During follow-up, the precursor RAP lesions remained stable in 4 eyes and became active in the other 2 eyes after an average of 21 months (at 12 and 30 months). The activated angiomas showed slight growth on OCT, enlarging and shifting slightly downward toward the RPE layer and/or the drusenoid PED (Figure 3). One to two months after these changes, these two patients exhibited a sudden, small decrease in BCVA (6-7/10 Snellen), together with OCT findings of increased retinal thickness and intraretinal cystoid fluid formation, indicating progression to stage 1 RAP.


Discussion

In this article, we present the multimodal imaging features of 6 eyes diagnosed with precursor RAP lesions as well as their high-density eye-tracked B-scan OCT findings from a mean follow-up period of 26.3±14.8 (6-42) months. RAP precursor lesions, or intraretinal neovascular complexes, are quite small, and our study emphasizes the importance of using high sample density B-scan SD-OCT imaging passing directly over the lesion as well as using eye-tracking mode, which yields reproducible images, in the diagnosis of precursor RAP lesions.

Precursor RAP lesions do not show leakage on FA or ICGA and have typical features on SD-OCT. Recognizing these lesions in the earliest asymptomatic stage, before the appearance of intraretinal cystoid fluid and serous PED, is important because advanced disease is very aggressive and often resistant to anti-VEGF therapy.

Su et al.5 reclassified type 3 nv lesions according to SD-OCT findings. Although isolated punctate hyperreflective foci on the outer retinal layers were described as “precursor” lesions, the researchers acknowledged that hyperreflective foci may also appear in other macular diseases and that they alone do not constitute a specific sign of type 3 nv. They identified growth of precursor lesions, downward shift toward the retinal layers, and outer plexiform layer disruption as specific symptoms of activation, whereas they defined the presence of a larger precursor lesion accompanied by cystoid macular edema but without disruption of the outer retinal layers as stage 1 RAP. They reported that there may be a long period of time between the appearance of a precursor lesion and stage 1, with a mean interval of 3.6±3.3 months for the patients in their series.

The results of our study demonstrate that these very small hyperreflective lesions in the outer retinal layers, which we determined as being earliest stage RAP lesions and which were identified by Su et al.5 as precursor lesions, can easily be identified with high-density SD-OCT. During follow-up in our patients, activation and progression to stage 1 were detected after an average of 21 months following initial diagnosis in 2 (33.2%) eyes. By diagnosing progression in the early stages, we were able to initiate treatment before permanent changes occured in the outer retinal layers.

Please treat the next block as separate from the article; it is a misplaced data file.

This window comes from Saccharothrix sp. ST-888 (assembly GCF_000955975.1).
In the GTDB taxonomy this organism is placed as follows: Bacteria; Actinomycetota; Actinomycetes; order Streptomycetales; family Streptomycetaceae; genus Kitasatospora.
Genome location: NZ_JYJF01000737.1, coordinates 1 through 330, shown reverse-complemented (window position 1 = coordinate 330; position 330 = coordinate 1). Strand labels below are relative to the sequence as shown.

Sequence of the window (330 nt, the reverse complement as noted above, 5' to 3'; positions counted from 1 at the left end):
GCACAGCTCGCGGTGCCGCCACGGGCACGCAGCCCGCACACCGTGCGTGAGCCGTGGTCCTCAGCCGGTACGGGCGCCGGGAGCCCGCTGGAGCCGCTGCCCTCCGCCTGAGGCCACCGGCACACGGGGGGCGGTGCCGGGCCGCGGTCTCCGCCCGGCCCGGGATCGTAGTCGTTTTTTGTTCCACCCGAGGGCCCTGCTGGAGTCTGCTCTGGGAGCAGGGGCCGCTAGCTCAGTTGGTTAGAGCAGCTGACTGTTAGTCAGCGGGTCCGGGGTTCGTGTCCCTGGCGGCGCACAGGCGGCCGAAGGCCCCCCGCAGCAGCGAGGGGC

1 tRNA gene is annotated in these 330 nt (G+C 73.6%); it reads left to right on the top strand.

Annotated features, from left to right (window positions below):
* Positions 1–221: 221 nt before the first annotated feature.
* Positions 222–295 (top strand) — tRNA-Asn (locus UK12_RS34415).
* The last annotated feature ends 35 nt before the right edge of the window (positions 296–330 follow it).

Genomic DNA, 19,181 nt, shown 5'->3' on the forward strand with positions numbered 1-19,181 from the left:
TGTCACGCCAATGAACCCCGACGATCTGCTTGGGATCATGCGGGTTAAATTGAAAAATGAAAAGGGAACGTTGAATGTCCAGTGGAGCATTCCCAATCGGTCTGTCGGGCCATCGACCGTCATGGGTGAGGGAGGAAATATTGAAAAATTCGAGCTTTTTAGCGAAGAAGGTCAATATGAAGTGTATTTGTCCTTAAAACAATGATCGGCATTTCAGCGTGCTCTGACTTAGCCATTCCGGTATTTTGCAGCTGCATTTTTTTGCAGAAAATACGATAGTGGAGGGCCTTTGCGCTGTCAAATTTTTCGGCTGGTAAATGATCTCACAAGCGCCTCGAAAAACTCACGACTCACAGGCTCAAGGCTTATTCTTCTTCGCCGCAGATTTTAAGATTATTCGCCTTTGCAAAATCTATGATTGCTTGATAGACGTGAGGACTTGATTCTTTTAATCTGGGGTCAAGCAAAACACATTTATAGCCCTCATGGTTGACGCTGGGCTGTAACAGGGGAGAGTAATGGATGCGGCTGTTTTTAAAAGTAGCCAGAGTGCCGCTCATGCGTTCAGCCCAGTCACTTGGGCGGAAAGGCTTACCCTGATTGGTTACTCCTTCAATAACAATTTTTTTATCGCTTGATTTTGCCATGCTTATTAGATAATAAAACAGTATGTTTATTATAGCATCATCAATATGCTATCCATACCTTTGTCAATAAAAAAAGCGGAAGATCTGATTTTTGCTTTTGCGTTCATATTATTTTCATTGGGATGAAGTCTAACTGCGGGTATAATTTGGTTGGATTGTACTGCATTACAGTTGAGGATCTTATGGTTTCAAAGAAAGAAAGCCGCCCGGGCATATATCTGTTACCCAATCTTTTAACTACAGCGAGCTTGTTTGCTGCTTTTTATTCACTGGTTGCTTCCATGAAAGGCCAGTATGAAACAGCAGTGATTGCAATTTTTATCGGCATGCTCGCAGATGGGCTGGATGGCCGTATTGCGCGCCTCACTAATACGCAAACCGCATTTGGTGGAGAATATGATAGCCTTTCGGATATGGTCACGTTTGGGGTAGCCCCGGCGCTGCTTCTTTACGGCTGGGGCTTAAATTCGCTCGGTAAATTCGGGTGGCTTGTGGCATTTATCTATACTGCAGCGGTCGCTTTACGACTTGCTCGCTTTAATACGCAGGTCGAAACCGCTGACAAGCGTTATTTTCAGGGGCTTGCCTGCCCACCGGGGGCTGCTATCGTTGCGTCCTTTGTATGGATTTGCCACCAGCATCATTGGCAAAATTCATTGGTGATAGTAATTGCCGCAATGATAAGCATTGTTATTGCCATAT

Querques et al.2 described the multimodal imaging features of their clinical series including type 3 nv patients with precursor lesions. All precursor lesions in their study were located over drusen or drusenoid PED, and they reported a 32% rate of progression from precursor lesion to stage 1 at a mean interval of 19.6±9.5 months after diagnosis. As we also observed in the patients in the present series, they noted that precursor lesions were hypofluorescent on FA and ICGA during their inactive period, but became hyperfluorescent or exhibited leakage after the appearance of signs of activation and after progression to  stage 1.

Tan et al.6 described the OCTA findings of active or inactive early type 3 nv patients. Their study did not include precursor lesions, and imaging rate was reported as 85%.


Conclusion

Our study using multimodal imaging to evaluate the diagnostic features and clinical course of precursor RAP lesions emphasizes the importance of high-density B-scan SD-OCT imaging for diagnosis and using eye-tracking mode to better detect possible activation during follow-up.


Ethics

Ethics Committee Approval: Not applicable for this prospective, observational, case series.

Informed Consent: It was taken.

Peer-review: Externally and internally peer-reviewed.

Authorship Contributions

Surgical and Medical Practices: Zafer Öztaş, Jale Menteş, Concept: Zafer Öztaş, Jale Menteş, Design: Zafer Öztaş, Jale Menteş, Data Collection or Processing: Zafer Öztaş, Jale Menteş, Analysis or Interpretation: Zafer Öztaş, Jale Menteş, Literature Search: Zafer Öztaş, Jale Menteş, Writing: Zafer Öztaş, Jale Menteş.

Conflict of Interest: No conflict of interest was declared by the authors.

Financial Disclosure: Financial support was given by Allergan (C, L), Bayer C, Novartis (C, L), Thea Pharma (L).

Images

1.    Yannuzzi LA, Negrão S, Iida T, Carvalho C, Rodriguez-Coleman H, Slakter J, Freund KB, Sorenson J, Orlock D, Borodoker N. Retinal angiomatous proliferation in age-related macular degeneration. Retina. 2001;21:416-434.
2.    Querques G, Souied EH, Freund KB. Multimodal imaging of early stage 1 type 3 neovascularization with simultaneous eye-tracked spectral-domain optical coherence tomography and high-speed real-time angiography. Retina. 2013;33:1881-1887.
3.    Querques G, Querques L, Forte R, Massamba N, Blanco R, Souied EH. Precursors of type 3 neovascularization: a multimodal imaging analysis. Retina. 2013;33:1241-1248.
4.    Querques G, Souied EH, Freund KB. How has high-resolution multimodal imaging refined our understanding of the vasogenic process in type 3 neovascularization? Retina. 2015;35:603-613.
5.    Su D, Lin S, Phasukkijwatana N, Chen X, Tan A, Freund KB, Sarraf D. An updated staging system of type 3 neovascularization using spectral domain optical chorence tomography. Retina. 2016;36:40-49.
6.    Tan AC, Dansingani KK, Yannuzzi LA, Sarraf D, Freund KB. Type 3 neovascularization imaged with cross-sectional and en face optical coherence tomography angiography. Retina. 2017;37:234-246.